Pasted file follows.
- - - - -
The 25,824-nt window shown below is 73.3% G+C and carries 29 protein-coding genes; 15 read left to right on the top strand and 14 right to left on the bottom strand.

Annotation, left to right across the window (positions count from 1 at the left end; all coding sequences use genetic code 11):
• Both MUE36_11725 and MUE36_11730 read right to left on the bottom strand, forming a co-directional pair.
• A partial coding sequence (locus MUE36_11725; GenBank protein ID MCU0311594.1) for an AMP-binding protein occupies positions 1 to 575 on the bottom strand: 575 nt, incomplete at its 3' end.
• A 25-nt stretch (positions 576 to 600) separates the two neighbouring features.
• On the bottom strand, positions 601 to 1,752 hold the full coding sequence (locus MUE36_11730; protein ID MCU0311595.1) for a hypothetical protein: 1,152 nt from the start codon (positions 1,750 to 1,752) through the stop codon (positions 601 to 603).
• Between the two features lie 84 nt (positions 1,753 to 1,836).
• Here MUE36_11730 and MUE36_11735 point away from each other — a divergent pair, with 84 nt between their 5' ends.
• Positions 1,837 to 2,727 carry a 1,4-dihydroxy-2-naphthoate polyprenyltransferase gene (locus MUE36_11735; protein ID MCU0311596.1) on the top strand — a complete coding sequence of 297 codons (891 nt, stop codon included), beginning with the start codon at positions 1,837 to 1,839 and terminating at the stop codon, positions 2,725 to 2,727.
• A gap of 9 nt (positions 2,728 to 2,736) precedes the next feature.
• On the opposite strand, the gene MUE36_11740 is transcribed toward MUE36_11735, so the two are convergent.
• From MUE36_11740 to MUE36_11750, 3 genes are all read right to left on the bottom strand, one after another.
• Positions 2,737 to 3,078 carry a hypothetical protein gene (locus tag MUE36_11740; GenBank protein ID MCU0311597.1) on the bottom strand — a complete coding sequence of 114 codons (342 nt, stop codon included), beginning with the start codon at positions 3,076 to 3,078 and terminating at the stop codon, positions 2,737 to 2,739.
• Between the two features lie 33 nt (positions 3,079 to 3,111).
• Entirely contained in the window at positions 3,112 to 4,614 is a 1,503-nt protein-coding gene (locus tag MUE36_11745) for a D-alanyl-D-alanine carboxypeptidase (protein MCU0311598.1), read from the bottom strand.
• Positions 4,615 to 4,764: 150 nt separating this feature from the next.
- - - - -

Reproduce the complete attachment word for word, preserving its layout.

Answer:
The 25,824-nt window shown below is 73.3% G+C and carries 29 protein-coding genes; 15 read left to right on the top strand and 14 right to left on the bottom strand.

Annotation, left to right across the window (positions count from 1 at the left end; all coding sequences use genetic code 11):
• Both MUE36_11725 and MUE36_11730 read right to left on the bottom strand, forming a co-directional pair.
• A partial coding sequence (locus MUE36_11725; GenBank protein ID MCU0311594.1) for an AMP-binding protein occupies positions 1 to 575 on the bottom strand: 575 nt, incomplete at its 3' end.
• A 25-nt stretch (positions 576 to 600) separates the two neighbouring features.
• On the bottom strand, positions 601 to 1,752 hold the full coding sequence (locus MUE36_11730; protein ID MCU0311595.1) for a hypothetical protein: 1,152 nt from the start codon (positions 1,750 to 1,752) through the stop codon (positions 601 to 603).
• Between the two features lie 84 nt (positions 1,753 to 1,836).
• Here MUE36_11730 and MUE36_11735 point away from each other — a divergent pair, with 84 nt between their 5' ends.
• Positions 1,837 to 2,727 carry a 1,4-dihydroxy-2-naphthoate polyprenyltransferase gene (locus MUE36_11735; protein ID MCU0311596.1) on the top strand — a complete coding sequence of 297 codons (891 nt, stop codon included), beginning with the start codon at positions 1,837 to 1,839 and terminating at the stop codon, positions 2,725 to 2,727.
• A gap of 9 nt (positions 2,728 to 2,736) precedes the next feature.
• On the opposite strand, the gene MUE36_11740 is transcribed toward MUE36_11735, so the two are convergent.
• From MUE36_11740 to MUE36_11750, 3 genes are all read right to left on the bottom strand, one after another.
• Positions 2,737 to 3,078 carry a hypothetical protein gene (locus tag MUE36_11740; GenBank protein ID MCU0311597.1) on the bottom strand — a complete coding sequence of 114 codons (342 nt, stop codon included), beginning with the start codon at positions 3,076 to 3,078 and terminating at the stop codon, positions 2,737 to 2,739.
• Between the two features lie 33 nt (positions 3,079 to 3,111).
• Entirely contained in the window at positions 3,112 to 4,614 is a 1,503-nt protein-coding gene (locus tag MUE36_11745) for a D-alanyl-D-alanine carboxypeptidase (protein MCU0311598.1), read from the bottom strand.
• Positions 4,615 to 4,764: 150 nt separating this feature from the next.